Introducing KB CYPHY: Cyber Security for Your Physical Security Network

By David Strickland, Vice President of Kenton Brothers

As you may have read – The time is now to secure your networks. CYPHY is a combination of Cyber and Physical security. CISA (Cybersecurity and Infrastructure Security Agency) and DHS (Department of Homeland Security) have published, distributed, and are now looking to regulate critical infrastructure, critical services, state and local municipalities, manufacturers and healthcare companies to follow the guidelines set out in the recent campaign “Resolve to be Resilient”.

As a part of this campaign, they are asking everyone to follow a very simple three step plan:

  • Assess Your Risk. Organizations should identify their most critical functions and assets, define dependencies that enable the continuity of these functions, and consider the full range of threats that could undermine functional continuity.
  • Make a Plan and Exercise It. Organizations should perform dedicated resilience planning, determine the maximum downtime acceptable for customers, develop recovery plans to regain functional capabilities within the maximum downtime, and test those plans under real-life conditions to ensure the ability to operate through disruption.
  • Continuously Improve and Adapt. Organizations should be prepared to regularly adapt to changing conditions and threats. This starts with fostering a culture of continuous improvement, based on lessons learned from exercises and real-world incidents, and evolving cross-sector risks.

To counter the ever-evolving threat landscape, security is not merely about physical fortification; it extends into the digital realm, demanding a comprehensive solution. At Kenton Brothers Systems for Security, we understand the significance of safeguarding both your tangible assets and your digital infrastructure. With our proven reputation in the security industry, we bring you a holistic approach that combines cutting-edge physical security systems that are protected properly from cyber-attacks.


KB CYPHYWe are excited to introduce the new KB CYPHY service to lower risk and increase the hardening of your physical security networks.

As with all our projects we begin with assessing the current state of your physical security network. Once we determine where we will need to concentrate our efforts, our certified engineers put together a plan to bring your level of cyber security up to a satisfactory level. Once the plan is agreed on in collaboration with your IT department, we begin the process.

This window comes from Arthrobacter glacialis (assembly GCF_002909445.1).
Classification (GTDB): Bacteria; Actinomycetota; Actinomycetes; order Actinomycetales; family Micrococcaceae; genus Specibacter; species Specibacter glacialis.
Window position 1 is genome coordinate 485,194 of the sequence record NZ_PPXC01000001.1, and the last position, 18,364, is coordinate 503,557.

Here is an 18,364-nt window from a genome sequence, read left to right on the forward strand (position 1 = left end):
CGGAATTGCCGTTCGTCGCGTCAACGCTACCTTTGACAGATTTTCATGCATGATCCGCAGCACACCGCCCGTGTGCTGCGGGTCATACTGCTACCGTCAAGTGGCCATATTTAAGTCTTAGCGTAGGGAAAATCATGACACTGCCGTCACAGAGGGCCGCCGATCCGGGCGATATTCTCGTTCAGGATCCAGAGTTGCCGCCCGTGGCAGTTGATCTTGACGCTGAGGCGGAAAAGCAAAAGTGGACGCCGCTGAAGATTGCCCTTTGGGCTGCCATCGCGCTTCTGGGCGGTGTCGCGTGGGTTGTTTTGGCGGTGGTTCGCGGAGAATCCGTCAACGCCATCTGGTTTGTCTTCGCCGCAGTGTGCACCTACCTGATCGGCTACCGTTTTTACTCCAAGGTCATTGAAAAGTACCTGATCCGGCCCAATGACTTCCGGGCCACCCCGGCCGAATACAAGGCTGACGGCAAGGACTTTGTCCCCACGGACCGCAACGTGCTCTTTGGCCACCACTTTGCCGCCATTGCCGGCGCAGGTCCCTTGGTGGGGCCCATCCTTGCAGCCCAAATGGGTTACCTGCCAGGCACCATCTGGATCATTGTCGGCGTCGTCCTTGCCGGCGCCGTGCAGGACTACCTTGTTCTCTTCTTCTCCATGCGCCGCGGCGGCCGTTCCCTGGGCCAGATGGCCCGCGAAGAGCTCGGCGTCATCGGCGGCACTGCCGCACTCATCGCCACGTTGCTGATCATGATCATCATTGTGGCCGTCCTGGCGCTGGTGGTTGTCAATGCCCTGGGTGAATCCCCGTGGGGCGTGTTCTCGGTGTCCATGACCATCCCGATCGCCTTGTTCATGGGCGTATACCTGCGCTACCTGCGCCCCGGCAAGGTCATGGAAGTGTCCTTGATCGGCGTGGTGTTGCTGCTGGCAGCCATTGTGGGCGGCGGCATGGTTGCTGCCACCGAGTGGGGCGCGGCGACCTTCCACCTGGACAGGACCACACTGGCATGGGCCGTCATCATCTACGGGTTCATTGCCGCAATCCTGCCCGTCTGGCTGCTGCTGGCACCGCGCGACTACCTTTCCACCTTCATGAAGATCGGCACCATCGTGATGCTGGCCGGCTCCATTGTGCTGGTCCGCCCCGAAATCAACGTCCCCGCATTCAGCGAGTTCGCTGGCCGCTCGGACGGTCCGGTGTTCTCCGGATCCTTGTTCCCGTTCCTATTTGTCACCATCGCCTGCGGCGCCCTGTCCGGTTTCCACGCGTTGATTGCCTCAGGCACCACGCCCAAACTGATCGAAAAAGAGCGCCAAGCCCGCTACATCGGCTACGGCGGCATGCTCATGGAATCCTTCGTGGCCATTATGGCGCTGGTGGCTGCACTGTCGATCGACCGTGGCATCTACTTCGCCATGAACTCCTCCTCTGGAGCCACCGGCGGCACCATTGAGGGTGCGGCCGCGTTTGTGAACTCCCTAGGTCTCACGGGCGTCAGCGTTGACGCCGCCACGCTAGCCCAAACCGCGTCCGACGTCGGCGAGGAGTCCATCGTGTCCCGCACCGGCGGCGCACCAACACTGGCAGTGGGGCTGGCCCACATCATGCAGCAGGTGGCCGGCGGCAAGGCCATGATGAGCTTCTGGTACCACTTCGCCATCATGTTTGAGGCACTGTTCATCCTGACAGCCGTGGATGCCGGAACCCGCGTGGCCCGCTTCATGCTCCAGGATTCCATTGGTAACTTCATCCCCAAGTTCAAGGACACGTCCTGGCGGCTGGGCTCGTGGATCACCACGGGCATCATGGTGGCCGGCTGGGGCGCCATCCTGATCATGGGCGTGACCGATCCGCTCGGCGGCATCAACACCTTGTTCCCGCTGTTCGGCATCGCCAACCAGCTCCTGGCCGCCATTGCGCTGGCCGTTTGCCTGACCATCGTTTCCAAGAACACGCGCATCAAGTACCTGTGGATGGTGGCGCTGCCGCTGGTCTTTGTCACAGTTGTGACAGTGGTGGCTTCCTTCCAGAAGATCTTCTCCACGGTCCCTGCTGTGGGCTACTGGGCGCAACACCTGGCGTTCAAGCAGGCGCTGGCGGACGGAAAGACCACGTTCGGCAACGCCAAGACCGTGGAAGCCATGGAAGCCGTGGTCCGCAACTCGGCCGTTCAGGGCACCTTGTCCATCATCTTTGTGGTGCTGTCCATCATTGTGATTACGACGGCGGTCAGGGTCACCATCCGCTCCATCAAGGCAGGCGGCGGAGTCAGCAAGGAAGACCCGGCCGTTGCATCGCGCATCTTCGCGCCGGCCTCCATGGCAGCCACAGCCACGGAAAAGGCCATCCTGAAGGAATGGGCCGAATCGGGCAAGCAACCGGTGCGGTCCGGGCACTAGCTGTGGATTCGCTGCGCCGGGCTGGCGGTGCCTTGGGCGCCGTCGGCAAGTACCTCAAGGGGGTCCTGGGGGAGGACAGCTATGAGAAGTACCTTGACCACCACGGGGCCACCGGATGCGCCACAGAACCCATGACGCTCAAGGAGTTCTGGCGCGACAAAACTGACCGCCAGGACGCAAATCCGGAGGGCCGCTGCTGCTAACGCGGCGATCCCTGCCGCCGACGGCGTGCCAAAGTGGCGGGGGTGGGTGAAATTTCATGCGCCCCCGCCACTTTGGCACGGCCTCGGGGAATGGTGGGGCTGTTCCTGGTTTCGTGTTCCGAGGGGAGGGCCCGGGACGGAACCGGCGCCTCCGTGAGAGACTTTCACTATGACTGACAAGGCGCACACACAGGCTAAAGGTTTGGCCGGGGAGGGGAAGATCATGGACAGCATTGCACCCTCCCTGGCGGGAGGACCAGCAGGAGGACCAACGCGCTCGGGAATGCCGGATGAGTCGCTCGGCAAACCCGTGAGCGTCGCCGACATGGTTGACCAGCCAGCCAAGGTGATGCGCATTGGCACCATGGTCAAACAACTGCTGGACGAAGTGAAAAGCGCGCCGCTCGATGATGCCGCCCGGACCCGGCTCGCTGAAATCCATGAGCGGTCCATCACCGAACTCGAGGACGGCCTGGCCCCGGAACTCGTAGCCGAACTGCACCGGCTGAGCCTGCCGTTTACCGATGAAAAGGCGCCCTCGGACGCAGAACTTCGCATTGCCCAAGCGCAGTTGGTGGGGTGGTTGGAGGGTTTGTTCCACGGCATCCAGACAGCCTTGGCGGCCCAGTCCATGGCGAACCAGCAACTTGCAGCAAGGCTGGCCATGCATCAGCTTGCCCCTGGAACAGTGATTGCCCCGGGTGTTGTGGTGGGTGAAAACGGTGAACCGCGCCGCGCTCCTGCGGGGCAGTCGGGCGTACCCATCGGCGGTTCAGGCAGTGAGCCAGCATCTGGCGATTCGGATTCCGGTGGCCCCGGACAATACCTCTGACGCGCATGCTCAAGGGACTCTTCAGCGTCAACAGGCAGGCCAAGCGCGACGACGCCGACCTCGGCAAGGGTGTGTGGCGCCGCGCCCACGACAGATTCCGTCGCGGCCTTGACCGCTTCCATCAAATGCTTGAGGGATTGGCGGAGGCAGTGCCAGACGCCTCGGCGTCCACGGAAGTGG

Here are a few of the steps we take to raise your CYPHY security level.

Network Security:

Collaboration is key. During the installation process, we work closely with your IT team to implement measures such as locking switch ports, MAC address reservation, and the enforcement of unprivileged accounts for routine system use.

Password Protection:

In the digital age, password security is paramount. KB CYPHY employs a stringent password policy, ensuring that each password is a unique combination of at least 13 characters, including lower and upper-case letters, numerals, and special characters as a minimum.

Manufacturers Hardening Guides:

Following manufacturers’ hardening guides is a fundamental aspect of our security strategy. KB CYPHY is meticulously configured to minimize vulnerabilities, providing you with a robust defense against potential threats.

Firewall Configuration:

Our pre-configured firewalls adhere to the guidelines specified in the hardening guide. By carefully managing open ports, we reduce the surface area for potential cyber threats, enhancing the overall security of your digital infrastructure.

DMZ Implementation:

Strategic placement of internet-facing servers in a Demilitarized Zone (DMZ), combined with IP filtering for local IPs only, segregates them from your internal network. This additional layer of defense, facilitated by the CYPHY system, protects against external threats.

Quarterly Security Measures:

Security is an ongoing process and must continuously improve and adapt.  Our proactive approach, facilitated by KB CYPHY, includes monitoring Common Vulnerabilities and Exposures (CVEs) and implementing necessary updates quarterly. This ensures that your security infrastructure remains resilient and up-to-date.  These services include:

– Device firmware upgrade
– Hotfix/patch for security VMS/AC software
– Verify Encryption
– Apply OS Patches

Device and Software Maintenance:

Regular maintenance is crucial. Our quarterly routine, facilitated by the CYPHY system, includes firmware upgrades and security patches, with a focus on hotfixes for potential vulnerabilities in our Video Management Systems (VMS) and Access Control (AC) software. Where possible, encryption is enabled to protect data in transit.

Camera Security: